Wall Street throws a house party
Stocks surged after the CEO of Lowe's mentioned 'signs of a bottom' in housing. But even if the worst is over, the market may need to stabilize before it recovers.
NEW YORK (CNNMoney.com) -- Is the worst really over for the housing market? The head of the nation's second-largest home improvement retailer seems to think so. Apparently, so does Wall Street.
Lowe's CEO Robert Niblock issued a fairly upbeat assessment of the housing market on Monday, when the company announced first quarter earnings that, while down 22% from a year ago, topped forecasts.
"In recent weeks we have seen consumer confidence improve, housing turnover show signs of a bottom in certain markets, and home prices slow their decline," Niblock said.
In addition, the company issued profit targets that were ahead of Wall Street's estimates.
Investors cheered the news. Shares of Lowe's (LOW, Fortune 500) soared 6% Monday morning, helping to lift the overall stock market higher. Lowe's top competitor, Dow component Home Depot (HD, Fortune 500), gained more than 5%.
Home Depot will report its first quarter results Tuesday morning. So it will be very interesting to see if Home Depot CEO Frank Blake shares Niblock's optimism.
He'd better. The monstrous stock market rally since March has been predicated largely on hopes that the economy is, in fact, close to hitting bottom. And housing-related stocks have led the way.
Shares of Home Depot and Lowe's have each gained more than 40% since the market hit its low point of the year two months ago. And the SPDR S&P Homebuilders (XHB) ETF, an exchange-traded fund that includes both retailers as well as most of the nation's top homebuilders, is up more than 50%.
These stocks have been soaring due to expectations that the worst is over for the economy. A merger between builders Pulte Homes (PHM, Fortune 500) and Centex (CTX, Fortune 500) has also created some enthusiasm for the group as investors bet on other potential takeover targets.
But investors may be getting ahead of themselves, which is a worrisome sign.
Luxury homebuilder Toll Brothers (TOL) reports preliminary results for its fiscal second quarter on Wednesday. Analysts are predicting a more than 50% drop in revenue.
What's more, when looking at Lowe's results, investors appear to have honed in on Niblock's comments about a possible recovery but overlooked his more cautious remarks.
Niblock said that "economic pressures on consumers remain intense, and bigger ticket projects continue to be postponed as wary home improvement consumers watch the economic climate and housing market dynamics very closely."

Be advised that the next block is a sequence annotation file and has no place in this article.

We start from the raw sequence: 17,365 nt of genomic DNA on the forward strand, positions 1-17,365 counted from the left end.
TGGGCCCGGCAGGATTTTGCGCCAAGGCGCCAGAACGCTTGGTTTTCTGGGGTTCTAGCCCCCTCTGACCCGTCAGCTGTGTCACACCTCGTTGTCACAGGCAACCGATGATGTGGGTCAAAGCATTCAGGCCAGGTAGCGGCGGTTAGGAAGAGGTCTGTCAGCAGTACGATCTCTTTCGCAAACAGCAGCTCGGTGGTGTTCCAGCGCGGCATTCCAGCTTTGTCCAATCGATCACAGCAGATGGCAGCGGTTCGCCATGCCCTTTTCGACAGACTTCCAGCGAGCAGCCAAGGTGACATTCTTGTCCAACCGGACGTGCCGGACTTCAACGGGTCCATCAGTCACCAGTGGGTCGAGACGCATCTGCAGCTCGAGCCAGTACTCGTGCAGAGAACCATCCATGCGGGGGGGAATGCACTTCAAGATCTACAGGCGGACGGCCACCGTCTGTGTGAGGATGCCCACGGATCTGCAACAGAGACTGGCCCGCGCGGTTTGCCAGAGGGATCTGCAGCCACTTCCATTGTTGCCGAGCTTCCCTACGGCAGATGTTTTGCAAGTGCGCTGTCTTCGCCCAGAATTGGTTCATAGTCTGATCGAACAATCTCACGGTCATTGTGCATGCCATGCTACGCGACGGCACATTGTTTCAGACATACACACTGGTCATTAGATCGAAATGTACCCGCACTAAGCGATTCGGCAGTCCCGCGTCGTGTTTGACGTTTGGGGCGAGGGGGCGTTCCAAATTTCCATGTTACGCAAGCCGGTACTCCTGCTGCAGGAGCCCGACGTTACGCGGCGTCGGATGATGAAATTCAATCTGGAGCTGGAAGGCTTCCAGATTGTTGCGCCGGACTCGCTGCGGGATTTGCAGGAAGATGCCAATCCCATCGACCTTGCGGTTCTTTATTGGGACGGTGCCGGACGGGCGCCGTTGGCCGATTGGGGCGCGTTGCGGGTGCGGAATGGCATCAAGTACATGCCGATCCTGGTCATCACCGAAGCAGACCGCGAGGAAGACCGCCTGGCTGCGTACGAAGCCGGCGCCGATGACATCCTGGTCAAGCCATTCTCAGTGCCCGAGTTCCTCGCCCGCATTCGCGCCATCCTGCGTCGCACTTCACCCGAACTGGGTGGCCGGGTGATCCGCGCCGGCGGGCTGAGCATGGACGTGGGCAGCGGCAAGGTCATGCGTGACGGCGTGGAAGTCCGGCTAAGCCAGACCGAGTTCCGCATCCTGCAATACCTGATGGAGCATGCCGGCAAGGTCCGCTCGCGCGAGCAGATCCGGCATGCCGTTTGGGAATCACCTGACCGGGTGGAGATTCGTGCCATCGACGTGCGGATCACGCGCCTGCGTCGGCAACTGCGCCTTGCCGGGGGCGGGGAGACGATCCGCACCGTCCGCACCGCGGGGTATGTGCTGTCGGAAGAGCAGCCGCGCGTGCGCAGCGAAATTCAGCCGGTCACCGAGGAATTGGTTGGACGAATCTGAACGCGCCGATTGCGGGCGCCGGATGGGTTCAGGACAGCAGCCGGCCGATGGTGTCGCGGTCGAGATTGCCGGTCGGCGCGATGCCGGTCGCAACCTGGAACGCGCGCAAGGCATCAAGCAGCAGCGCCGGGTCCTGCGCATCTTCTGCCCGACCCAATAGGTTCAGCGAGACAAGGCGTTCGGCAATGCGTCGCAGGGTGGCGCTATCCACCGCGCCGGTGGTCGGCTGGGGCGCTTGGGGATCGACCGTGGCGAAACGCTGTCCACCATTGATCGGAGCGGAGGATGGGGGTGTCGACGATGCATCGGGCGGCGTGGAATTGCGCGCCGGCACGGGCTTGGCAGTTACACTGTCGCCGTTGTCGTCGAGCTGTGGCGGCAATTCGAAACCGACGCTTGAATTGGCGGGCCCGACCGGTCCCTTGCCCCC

To be sure, the fact that Lowe's still felt comfortable enough to raise its earnings guidance is encouraging. And there are other signs of life in the housing market.
The Federal Reserve has done its best to keep long-term interest rates relatively low. That has helped put a lid on mortgage rates, which makes it cheaper for people that can get a mortgage to actually buy a home. So it's understandable why some think the worst is in fact over.
"Mortgage rates are low. Home prices are low. Affordability is high. It's at the point in most markets where it might be a good time to buy," said Kurt Karl, chief U.S. economist with Swiss Re.
But people still need to be cautious. In order to really make the case that the real estate market, and hence the economy, is getting better, housing prices need to stabilize and the spate of foreclosures that has plagued many markets needs to stop.
Andrew Busch, global currency strategist with BMO Capital Markets, wrote in a note to clients Monday morning that foreclosures may not have peaked yet, especially when you consider that unemployment is probably going to keep rising.
"We know that more loan defaults are coming to the housing sector," Busch wrote. "This will continue to put downward pressure on prices and downward pressure on securities linked to the housing sector. While one can argue that we may have seen the worst already for the housing sector, we certainly can't say that the adjustment process is over."
Karl agreed that there is a difference between the housing market hitting bottom and an actual full-blown recovery.
"I would expect the housing market to bounce back slowly. It's going to take a while since there is still a big overhang of new homes. It's going to be a slow slog," he said.
It's clear that the mess in housing helped bring about this recession and is a major reason why many banks were hit so hard in the past year. So instead of rushing to declare that the worst is finally over even when prices are still falling and foreclosures continue to inch higher, it might be wise for investors and consumers to wait for actual evidence of a bottom first.
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